So, if your WordPress site has multiple-user, it’s crucial to select admins carefully. Only give admin rights to people who are as sincere about your WordPress site’s security as you are.
Restrict dashboard access for a specific time
If you or admins of your website access the dashboard only at a specific time each day, you can lock down the dashboard for the rest of the day. iThemes Security has an ‘Away Mode’ which enables you to set a time duration in which access to the dashboard is restricted for everyone.
Even if the hacker gets the credentials of your website, s/he will not be able to access your admin dashboard. Unfortunately, it also means that you can’t access your own website in that particular time duration, even in times of emergency.
Distribution of privileges
WordPress has 6 default user roles:
Each role has its own powers and responsibilities. The Administrator has full control over the website and can create, edit and delete content, manage all plugins and themes and create, modify and delete user accounts.
The permission reduces as you go down the hierarchy. You must have a clear understanding of the rights and responsibilities of each of these 6 roles before you assign any of these roles to anyone.
The Administrator has the highest power. So only people for whom you can vouch for that they won’t abuse power and are not negligible should be appointed as the administrator of your website.
Code & database security
Prevention is key. Your WordPress database should be treated like any other database: Protecting the data will result in fewer frustrations when problems arise. Especially when WordPress is accessed by multiple contributors (co-authors, employees), database vulnerabilities are a real threat.
- These vulnerabilities can be typically avoided through strong database user hierarchies. Create separate accounts and passwords for all needed users and limit their permissions for what they actually need.
- Typical user management and permission auditing are often overlooked in many systems including WordPress. Everyone does it. Even if the management of users is too much, just be conscious of who has access to what. Any users that no longer have business with the system or organizational entity should be have modified permissions, at the least.
Choose a secure platform: Hosting platforms run from bare metal server solutions to the rising and popular cloud-based server platforms. Many security precautions are handled by your host, so, using a reputable hosting provider is a must.
Encrypted access: Use an encrypted protocol to control your server: SSH, SCP or SFTP; NO TELNET or plain-text FTP
Protect wp-config.php: Be careful about file permissions. In fact, all file and folders should be protected.
- Add this code to protect the active wp-config.php. For example, define(‘DISALLOW_FILE_EDIT’,true);
- Have a master copy and work on copies before elevating them to production.
More tips for WordPress security
WordPress security scan: There is a popular misconception among people that only big and popular WordPress sites get hacked. Many people don’t find it necessary to install a WordPress security scanner in the initial phase. And that’s why a malware injection can go unnoticed before it’s too late to take any preventive steps. Thus, you must install anti-malware scanners/security scanners from the very beginning. It will help you protect your website against future attacks by scanning your entire WordPress website. If there are any suspicious script, viruses, malware, it immediately removes them. Sucuri, WordFence, anti-malware security are some of the well-trusted WordPress malware scanners. CodeGuard also has a robust inbuilt scanner.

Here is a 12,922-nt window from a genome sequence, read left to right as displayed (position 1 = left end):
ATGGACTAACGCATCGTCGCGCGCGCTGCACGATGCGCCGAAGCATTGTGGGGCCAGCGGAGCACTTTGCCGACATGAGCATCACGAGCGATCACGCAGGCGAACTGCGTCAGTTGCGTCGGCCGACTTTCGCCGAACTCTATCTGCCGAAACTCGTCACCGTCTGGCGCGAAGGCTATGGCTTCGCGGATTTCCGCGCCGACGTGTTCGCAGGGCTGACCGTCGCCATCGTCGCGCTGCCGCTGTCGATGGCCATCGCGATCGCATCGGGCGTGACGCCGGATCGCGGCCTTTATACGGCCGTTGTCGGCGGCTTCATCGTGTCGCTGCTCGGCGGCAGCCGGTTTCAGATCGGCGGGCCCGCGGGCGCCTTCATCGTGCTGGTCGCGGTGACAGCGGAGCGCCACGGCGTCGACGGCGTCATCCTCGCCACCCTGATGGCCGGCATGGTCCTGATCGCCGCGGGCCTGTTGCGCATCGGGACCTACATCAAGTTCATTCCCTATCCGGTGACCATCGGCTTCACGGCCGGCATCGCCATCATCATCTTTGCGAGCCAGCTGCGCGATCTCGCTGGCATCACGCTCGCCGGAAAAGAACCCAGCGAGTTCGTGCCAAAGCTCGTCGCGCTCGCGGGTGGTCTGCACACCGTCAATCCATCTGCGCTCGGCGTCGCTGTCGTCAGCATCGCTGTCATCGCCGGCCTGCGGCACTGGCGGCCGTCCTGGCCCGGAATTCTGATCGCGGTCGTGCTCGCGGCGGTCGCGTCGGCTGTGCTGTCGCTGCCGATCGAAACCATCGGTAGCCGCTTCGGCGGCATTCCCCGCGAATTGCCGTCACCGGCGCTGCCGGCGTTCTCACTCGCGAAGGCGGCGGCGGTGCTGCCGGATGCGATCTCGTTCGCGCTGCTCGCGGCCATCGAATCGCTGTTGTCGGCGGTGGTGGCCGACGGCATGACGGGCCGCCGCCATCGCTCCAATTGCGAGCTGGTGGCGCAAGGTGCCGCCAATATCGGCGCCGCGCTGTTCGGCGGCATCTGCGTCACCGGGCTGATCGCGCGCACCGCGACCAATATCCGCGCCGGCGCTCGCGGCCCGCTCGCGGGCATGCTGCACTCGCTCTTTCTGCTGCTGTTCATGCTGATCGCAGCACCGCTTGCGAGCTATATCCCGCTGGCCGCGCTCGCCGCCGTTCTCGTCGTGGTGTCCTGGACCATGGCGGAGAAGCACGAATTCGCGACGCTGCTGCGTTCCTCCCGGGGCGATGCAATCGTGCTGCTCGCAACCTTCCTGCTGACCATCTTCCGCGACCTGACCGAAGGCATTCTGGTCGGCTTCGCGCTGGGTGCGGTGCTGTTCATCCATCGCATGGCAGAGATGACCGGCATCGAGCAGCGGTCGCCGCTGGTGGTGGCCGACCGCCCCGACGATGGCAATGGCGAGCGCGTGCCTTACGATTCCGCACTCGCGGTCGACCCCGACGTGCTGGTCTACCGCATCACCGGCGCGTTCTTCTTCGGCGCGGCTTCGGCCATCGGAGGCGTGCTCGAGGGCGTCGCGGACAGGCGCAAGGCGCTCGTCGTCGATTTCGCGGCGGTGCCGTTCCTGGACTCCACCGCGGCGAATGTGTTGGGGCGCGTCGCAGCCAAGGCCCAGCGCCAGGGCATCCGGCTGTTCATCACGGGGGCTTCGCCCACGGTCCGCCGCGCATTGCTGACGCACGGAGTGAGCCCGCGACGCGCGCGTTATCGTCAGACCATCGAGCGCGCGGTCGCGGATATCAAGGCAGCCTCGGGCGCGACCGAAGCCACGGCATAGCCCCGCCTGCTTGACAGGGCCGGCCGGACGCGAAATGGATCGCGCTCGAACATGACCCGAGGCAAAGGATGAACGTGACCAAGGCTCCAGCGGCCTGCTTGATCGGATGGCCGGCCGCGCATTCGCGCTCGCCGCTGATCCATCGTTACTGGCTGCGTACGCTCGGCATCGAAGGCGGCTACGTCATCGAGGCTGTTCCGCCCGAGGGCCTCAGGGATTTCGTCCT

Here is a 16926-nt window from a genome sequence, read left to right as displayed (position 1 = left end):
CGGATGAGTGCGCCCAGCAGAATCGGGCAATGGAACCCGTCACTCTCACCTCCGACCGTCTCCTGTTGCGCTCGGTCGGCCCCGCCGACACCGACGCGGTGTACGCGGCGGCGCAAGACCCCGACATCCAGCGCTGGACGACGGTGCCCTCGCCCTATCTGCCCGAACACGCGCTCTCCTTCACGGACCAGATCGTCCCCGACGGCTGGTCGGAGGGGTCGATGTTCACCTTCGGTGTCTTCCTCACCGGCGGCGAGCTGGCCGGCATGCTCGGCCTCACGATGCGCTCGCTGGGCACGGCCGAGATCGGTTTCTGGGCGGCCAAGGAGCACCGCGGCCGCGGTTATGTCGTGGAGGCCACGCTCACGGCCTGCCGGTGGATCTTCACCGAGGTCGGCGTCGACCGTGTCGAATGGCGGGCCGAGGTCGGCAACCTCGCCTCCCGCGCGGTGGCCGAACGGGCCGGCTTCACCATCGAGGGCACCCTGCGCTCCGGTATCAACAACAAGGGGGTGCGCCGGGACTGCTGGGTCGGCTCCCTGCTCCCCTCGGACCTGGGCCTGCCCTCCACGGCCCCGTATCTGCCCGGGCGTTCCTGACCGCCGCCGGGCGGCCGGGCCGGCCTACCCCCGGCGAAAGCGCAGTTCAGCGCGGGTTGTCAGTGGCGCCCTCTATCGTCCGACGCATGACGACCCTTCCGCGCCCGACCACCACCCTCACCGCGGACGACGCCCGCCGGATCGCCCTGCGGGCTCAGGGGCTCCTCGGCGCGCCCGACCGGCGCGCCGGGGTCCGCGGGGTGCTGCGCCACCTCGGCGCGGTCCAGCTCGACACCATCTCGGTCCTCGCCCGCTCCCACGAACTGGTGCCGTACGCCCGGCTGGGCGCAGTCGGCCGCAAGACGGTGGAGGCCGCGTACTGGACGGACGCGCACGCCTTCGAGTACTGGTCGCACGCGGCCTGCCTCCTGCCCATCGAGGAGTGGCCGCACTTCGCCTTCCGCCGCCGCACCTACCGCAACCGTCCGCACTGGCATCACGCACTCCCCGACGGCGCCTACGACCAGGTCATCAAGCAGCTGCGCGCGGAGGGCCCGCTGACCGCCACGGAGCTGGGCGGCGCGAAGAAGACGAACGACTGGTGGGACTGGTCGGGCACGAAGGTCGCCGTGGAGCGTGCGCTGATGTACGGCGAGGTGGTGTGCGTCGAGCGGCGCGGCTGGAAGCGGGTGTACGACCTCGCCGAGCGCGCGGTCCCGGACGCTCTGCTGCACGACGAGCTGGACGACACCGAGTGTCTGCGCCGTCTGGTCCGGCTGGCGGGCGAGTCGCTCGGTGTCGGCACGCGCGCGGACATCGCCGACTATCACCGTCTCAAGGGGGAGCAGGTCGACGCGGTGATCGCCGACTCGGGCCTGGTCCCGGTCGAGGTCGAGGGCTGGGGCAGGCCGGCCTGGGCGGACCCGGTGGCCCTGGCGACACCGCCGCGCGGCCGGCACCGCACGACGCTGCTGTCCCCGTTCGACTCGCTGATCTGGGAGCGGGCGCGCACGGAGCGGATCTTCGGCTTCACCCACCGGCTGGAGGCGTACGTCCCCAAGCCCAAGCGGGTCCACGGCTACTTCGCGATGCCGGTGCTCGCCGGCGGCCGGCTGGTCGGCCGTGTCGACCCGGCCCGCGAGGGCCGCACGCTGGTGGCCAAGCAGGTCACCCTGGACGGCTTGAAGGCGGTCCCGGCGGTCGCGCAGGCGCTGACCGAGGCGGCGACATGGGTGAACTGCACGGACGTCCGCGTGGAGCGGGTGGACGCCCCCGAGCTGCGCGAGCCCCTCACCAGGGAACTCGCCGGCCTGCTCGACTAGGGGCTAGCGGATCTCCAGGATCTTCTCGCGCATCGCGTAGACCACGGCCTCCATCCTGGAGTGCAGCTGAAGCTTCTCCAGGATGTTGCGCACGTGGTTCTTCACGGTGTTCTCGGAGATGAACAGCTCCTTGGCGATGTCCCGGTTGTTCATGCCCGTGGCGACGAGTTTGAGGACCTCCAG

Backup: Backups and revision management is crucial. Make frequent backups of your WordPress site. This way, if you experience any significant problems, you’ll have a working restore point. You’ll inevitably be in a situation, even outside of WordPress management, where you will be glad you had revision management and backups and/or regret that you did not. Having a working copy of the wp-config.php file can also resolve problems quickly without the need to do a full restore. Backup and export data away from the production server.
Final tips for securing your WordPress website
Firewall protection: These are good ways to keep all non-public facing data and communication private. Implement software and/or hardware firewall on the hosting server and make sure it’s properly configured. Use other measures of the firewall. AWS, for example, has VPC which is an extra layer for the subnet and adds ACL and firewall-like rules.
Prevention of SQL injection attacks: To identify injection vulnerabilities, use a well-respected vulnerability scanner. Also, make sure local PHP is up to date. Older versions of PHP have many security flaws. As of May of 2018, around 25% of the PHP versions used is 5.6 or less.
Monitor carefully: Network logs and activity monitors will also give a good idea as to what may be happening. Audit logs inform you about other’s activities on your website. You can keep an eye on their every move and be assured that they are not doing something that they are not authorized to. WP Security Audit Log, Simple History, User Activity Log, Simple Login Log, WP Log Viewer are some popular plugins for audit logs.
WordPress is an excellent platform for websites. Keep your users safe and engaged on your site with proper WordPress security practices! Stay safe, happy WordPressing and happy scrutinizing!
Imagine how rich you would be if you get a dollar for every time a data breach news gets published! If you are trying to figure out some reasonable ways to protect your online data, you are more alert than millions of other people living on this planet.
There are some popular misconceptions regarding data security among people. For example,
“It is 100% bank’s responsibility to protect my data”. “why someone would be interested in my personal data on social media?”, “only celebrities’ accounts get hacked, not a layman’s,” “how on Earth someone can misuse my personal details?”